DNA studies show connections between grizzly bears and polar bears
You might know the polar bear from National Geographic documentaries or a trip to the zoo, and every summer a lucky few get to see brown bears from afar. They are both big, occasionally ill-tempered, and known to live in some of the most remote places in the world. But what has not been well-known until recently is how the two are genetically related.
North American brown bears, also known as the grizzly, once roamed across much of western North America and the Great Plains but today are sequestered into large wilderness areas in places like Montana, Idaho, Wyoming, Alberta, British Columbia, and Alaska. Ursus arctos horribilis typically lives 25 years, weighs 800 pounds, measures 8 feet tall when standing, and can roam across 600 square miles. Fun fact? One radio-collared bear in Montana was recorded swimming up to 7 miles at a stretch across Flathead Lake. (Well, maybe that’s not such a fun fact if you are swimming in Flathead Lake.)
The polar bear, meanwhile, lives largely within the Arctic Circle and around the borders of the Arctic Ocean. Ursus maritimus have large furry feat and can both run on land and swim in water. They tend to frequent the edges of sea ice, where they hunt seals, can stand nearly 10 feet tall, and weigh between 600 pounds (females) and 1,000 pounds (males). Their characteristic white hair tends to yellow with age.
So how did the Earth wind up with these two powerful, fearsome carnivoran mammals of the Ursidae family?
According to some research, the bear family developed around 38 million years ago and was further refined about 4.2 million years ago. Polar bear fossils from around 20,000 years ago show their molars to have changed significantly from their more southerly cousins. Ursus maritimus likely developed when a population of brown bears became isolated during a period of glaciation in eastern Siberia.
DNA analysis suggests the polar bear split from the brown bear around 150,000 years ago and developed evolutionary advantages such as thick coats and white coloring. Teeth adapted to tear apart seals and the bears learned to hunt at the ice's edge.
Though distinct, the two animals retain close ties. Very close.
“Proving their genetic compatibility, brown bears and polar bears can mate and produce viable, or fertile, offspring,” notes PBS. “It is this reproductive viability that establishes that an animal belongs within a given species.”
Other studies create a different picture of how polar and brown bears are related. A 2015 report published in Molecular Ecology, for example, found “clear evidence that gene flow between the two species had a geographically wide impact, with polar bear DNA found within the genomes of brown bears living both on the Admiralty, Baranof, and Chichagof islands and in the Alaskan mainland. Intriguingly, while brown bear genomes contain up to 8.8% polar bear ancestry, polar bear genomes appear to be devoid of brown bear ancestry, suggesting the presence of a barrier to gene flow in that direction.”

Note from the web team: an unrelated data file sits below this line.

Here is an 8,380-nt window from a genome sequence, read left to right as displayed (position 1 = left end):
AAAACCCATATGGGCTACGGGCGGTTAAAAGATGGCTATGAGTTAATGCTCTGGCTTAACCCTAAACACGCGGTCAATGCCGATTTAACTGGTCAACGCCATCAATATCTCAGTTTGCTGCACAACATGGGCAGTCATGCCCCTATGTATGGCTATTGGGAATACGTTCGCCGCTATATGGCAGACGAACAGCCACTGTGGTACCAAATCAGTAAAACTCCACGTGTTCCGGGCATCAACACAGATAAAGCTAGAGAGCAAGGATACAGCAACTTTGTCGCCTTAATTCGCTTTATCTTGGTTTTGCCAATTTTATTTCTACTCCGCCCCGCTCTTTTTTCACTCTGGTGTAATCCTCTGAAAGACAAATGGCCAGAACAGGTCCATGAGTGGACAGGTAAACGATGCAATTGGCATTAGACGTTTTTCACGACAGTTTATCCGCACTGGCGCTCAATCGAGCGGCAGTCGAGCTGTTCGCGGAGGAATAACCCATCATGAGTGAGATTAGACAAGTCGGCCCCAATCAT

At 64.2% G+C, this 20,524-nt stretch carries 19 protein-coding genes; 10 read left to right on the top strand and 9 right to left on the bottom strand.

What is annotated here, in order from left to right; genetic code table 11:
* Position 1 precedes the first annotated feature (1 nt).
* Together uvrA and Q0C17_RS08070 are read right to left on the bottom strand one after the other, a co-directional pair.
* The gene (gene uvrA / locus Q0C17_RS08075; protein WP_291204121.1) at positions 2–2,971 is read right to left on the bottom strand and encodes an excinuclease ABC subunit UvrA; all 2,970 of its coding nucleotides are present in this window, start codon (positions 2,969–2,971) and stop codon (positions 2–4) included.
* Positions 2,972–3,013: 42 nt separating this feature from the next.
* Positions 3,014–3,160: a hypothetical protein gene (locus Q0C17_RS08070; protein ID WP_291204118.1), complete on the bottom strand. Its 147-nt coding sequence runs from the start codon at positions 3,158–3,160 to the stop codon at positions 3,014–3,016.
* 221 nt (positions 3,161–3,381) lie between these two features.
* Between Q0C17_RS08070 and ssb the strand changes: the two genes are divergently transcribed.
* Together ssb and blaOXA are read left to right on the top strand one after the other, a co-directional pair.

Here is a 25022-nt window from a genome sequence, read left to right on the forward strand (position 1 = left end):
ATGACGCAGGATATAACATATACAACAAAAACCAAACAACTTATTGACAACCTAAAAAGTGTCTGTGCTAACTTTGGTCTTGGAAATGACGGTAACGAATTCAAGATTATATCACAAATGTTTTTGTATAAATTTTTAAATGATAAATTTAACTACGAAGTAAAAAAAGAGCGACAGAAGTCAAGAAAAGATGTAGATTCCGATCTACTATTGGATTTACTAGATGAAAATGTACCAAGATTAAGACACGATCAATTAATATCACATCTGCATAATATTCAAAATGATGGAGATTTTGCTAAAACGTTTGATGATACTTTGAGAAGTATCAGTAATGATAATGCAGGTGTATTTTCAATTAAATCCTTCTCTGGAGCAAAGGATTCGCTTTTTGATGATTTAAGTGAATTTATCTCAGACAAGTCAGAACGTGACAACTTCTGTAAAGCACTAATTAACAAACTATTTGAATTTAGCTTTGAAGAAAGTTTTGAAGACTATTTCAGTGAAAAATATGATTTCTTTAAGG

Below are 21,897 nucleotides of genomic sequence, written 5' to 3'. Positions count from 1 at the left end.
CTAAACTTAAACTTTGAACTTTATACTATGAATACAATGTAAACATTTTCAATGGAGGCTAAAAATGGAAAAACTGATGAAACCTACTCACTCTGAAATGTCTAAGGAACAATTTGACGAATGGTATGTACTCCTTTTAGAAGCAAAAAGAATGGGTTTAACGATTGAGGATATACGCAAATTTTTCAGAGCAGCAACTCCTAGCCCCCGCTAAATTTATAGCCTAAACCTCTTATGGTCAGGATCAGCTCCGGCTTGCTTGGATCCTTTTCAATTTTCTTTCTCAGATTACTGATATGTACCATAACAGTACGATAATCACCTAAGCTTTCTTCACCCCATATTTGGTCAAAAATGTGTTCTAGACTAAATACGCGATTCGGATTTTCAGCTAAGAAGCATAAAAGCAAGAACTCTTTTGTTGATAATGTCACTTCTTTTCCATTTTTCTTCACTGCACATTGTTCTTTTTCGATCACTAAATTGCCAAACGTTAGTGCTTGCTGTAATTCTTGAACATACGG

The study concludes: “Interestingly, while brown bears possess polar bear ancestry across significant portions of their genomes, brown bear ancestry appears absent from polar bears. This suggests that an as yet unidentified barrier to gene flow exists that prevents hybrid individuals from successfully backcrossing with the polar bear population.”
While brown bear and polar bear show similarities base on their DNA, brown bear share DNA with bears which have not roamed the Earth for millennia. A 2018 study in Nature Ecology & Evolution found that, in much the same way that today’s humans harbor Neanderthal DNA, modern brown bears contain genetic traces of extinct cave bears.
“The finding challenges our view of extinction,” noted The New York Times.
That analysis also shows that, as with polar and brown bears, genes flowed each way between brown and cave bears, with the most recent being from cave to brown.
DNA analysis also shows polar bears have two other surprising relatives.
In 2013, a British scientist from Oxford tested remnants of purported yetis—one, a supposed yeti mummy found in northern India, the other a single hair found in Bhutan—and compared their DNA samples to a database of animal genomes and found that they were genetically similar to a polar bear jawbone found in Norway that is at least 40,000 years old, suggesting that the “Asian yetis” were not related to modern Asian bears but were instead polar bear descendants which could be either a new species or a hybrid.
The other relative? Irish brown bears. DNA analysis of brown bear teeth found in caves in Ireland reveal a close link between them and polar bears.
“This means,” explains Irish Central, “before or during the last Ice Age the two species came together and polar bears mated with the Irish brown bear.”